We did this all on Google docs and yeah, sometimes we would run into some differences of opinions on things, but we, we finally settled on what we have and it was not, it was not difficult. We didn’t really have any arguments or anything. We just really tried to think it through and question it and then say, okay, okay, that works because, because of this and, and I loved the experience, I’d love to do it again. That’s very cool. Yeah. So, well, actually, I w I was going to ask you this later, but I’ll ask you now. Cause you said it, do you think you’ll do, you said, you mentioned having done some of this work on the songs, like, do you think you will go back and look at either the entire, which is a big one old Testament or some portions of it?

Terry (34m 46s):
We are praying about the entire old Testament, but w we know at least do some portions of it. Okay. And I thought that might be coming. That would be exciting. Well, so I, the other thing I really did want to ask about, and we’ve kind of hinted at it along the way, is this fraught relationship between Christianity and native peoples within the United States, knowing, as you’ve mentioned, that there’s a history of injustice and oppression, not even just about the fact that there were white colonizers who called themselves Christians who were, you know, doing abusive and oppressive things and taking over land, but specifically in the name of Jesus, in the name of the church for so much of our history.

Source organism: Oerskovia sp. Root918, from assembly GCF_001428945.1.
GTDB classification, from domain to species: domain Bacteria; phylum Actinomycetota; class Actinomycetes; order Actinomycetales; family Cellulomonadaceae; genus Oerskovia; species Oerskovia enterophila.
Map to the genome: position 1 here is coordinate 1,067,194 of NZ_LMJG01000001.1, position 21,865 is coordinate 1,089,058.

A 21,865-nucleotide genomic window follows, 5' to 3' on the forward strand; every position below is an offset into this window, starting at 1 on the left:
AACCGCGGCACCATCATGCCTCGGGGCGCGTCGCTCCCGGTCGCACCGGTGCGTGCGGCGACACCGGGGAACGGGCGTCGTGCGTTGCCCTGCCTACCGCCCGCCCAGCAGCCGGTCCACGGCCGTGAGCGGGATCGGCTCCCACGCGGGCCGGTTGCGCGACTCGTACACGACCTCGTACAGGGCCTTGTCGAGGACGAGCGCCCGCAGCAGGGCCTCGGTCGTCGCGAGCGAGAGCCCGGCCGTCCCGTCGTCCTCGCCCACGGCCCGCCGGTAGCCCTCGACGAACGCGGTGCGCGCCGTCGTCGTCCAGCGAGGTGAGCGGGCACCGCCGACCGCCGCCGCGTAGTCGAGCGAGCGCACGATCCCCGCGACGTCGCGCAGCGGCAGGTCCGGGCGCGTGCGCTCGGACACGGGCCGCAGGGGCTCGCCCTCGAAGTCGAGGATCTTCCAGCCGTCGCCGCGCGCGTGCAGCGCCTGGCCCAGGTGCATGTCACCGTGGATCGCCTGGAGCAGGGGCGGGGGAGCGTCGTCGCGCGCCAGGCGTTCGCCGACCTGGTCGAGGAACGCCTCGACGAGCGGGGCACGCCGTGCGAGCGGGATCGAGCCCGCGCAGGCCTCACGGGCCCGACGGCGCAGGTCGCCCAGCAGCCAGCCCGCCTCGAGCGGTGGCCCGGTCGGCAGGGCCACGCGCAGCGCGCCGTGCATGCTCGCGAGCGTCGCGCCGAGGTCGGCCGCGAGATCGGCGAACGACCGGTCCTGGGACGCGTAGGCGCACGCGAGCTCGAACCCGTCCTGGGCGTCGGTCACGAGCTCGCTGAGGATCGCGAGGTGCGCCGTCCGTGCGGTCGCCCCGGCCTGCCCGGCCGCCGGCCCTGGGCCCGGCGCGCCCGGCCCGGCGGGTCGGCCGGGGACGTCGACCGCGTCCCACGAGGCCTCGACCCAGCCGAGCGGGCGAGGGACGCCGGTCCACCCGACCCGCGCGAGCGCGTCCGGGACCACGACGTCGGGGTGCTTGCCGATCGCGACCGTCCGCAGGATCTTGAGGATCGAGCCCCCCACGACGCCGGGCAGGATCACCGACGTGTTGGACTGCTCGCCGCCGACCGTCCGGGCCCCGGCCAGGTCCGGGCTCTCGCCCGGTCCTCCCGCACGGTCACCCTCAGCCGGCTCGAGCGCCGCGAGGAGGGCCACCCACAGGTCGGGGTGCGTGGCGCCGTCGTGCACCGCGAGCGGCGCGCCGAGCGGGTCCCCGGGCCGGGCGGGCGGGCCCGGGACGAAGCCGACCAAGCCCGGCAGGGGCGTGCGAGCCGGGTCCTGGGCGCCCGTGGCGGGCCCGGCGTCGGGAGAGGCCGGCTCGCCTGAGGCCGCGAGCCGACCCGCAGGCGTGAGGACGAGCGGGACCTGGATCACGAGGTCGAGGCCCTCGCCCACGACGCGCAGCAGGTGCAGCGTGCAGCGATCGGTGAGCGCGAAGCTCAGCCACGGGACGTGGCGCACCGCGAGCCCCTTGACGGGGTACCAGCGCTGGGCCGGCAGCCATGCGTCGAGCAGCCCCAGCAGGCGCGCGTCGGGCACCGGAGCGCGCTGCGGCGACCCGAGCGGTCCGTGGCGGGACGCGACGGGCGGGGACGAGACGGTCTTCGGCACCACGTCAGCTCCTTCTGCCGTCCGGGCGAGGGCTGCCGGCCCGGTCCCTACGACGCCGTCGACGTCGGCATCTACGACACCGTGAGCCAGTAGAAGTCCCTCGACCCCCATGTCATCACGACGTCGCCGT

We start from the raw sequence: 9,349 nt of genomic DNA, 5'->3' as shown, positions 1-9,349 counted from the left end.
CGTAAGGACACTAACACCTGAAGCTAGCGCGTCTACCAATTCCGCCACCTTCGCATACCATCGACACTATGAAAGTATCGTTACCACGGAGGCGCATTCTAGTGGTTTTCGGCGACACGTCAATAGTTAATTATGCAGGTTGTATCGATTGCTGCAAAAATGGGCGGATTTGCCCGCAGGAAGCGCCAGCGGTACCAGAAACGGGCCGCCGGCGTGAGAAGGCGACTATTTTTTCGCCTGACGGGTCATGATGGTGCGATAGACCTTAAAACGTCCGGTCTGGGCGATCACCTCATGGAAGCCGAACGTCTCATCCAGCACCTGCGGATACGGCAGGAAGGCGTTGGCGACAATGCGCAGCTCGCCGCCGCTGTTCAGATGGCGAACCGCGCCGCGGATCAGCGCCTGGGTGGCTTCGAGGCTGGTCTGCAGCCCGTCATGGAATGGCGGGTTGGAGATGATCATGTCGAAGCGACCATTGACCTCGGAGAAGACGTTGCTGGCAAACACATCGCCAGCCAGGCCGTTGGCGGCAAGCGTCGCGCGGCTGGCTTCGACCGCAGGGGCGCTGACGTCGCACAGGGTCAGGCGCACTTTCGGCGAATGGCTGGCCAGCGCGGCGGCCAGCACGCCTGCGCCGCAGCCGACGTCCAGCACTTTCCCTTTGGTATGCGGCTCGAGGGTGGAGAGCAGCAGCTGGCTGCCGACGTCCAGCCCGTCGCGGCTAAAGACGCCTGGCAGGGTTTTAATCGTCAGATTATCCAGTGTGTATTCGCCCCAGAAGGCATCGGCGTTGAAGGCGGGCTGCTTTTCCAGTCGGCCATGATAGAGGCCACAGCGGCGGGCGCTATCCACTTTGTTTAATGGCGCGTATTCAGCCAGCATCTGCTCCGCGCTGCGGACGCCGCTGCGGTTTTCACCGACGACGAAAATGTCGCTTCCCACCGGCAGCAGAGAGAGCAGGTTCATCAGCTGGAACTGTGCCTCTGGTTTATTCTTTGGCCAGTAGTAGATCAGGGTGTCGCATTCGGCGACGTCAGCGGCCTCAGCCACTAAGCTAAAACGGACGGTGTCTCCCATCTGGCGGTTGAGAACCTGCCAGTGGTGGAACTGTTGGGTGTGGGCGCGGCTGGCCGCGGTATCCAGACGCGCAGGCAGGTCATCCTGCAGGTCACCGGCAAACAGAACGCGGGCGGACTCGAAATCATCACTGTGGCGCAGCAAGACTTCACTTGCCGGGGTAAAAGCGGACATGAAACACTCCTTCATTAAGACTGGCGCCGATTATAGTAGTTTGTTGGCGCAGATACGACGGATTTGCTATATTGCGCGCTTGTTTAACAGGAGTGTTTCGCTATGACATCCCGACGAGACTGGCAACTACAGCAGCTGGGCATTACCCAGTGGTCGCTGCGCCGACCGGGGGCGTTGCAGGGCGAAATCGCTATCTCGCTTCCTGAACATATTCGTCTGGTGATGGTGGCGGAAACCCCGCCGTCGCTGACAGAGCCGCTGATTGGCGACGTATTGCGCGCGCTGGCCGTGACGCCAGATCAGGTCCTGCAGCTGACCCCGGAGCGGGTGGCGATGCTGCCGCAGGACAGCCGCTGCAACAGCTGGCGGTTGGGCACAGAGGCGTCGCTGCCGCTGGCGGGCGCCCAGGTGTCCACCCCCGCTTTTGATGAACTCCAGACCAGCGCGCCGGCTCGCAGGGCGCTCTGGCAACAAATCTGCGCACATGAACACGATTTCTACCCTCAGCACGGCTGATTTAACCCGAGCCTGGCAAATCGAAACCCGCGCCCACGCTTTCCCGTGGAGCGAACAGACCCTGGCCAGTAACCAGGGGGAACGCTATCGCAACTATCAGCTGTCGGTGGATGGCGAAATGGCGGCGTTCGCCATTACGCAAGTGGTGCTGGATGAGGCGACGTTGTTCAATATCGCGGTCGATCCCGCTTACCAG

Terry (35m 34s):
And so I’m, I’m just curious to hear about the ways in which that history impedes the message of the gospel. And also whether this translation is able to speak into that in any way. Yeah. When you take something as beautiful as the gospel, and I, I believe the gospel is a wonderful, beautiful story when it’s understood. And when you force that on somebody With a press in oppressive ways, you destroy the message of it because native people not, they are not just our, traditionally we don’t just listen to the story.

Terry (36m 30s):
We evaluate the storyteller. Fair enough. And if the storyteller isn’t consistent with the story, then we don’t believe the story. Or we, we look at the story differently. And we, we, in some ways we judge the story by the storyteller, right? And so that, so today, you know, some say that less than 5% of our native people are attending church, you know, and, and are choosing to follow Jesus. And that, and that is because of the way this gospel was brought to us, this story was brought to us.

Terry (37m 12s):
And so it, it creates a unique kind of a problem, especially for bringing, it’s been, you know, on this continent about 500 years. And in those 500 years, why, why have so few natives embrace this? And it’s not, as some people think it’s all, because there are a bunch of heathens and they don’t want to believe the truth. No, that’s that misses it at all. Because in the beginning before colonialism got strong and forceful, there were some missionaries that came and brought the message in a good way.

Terry (37m 53s):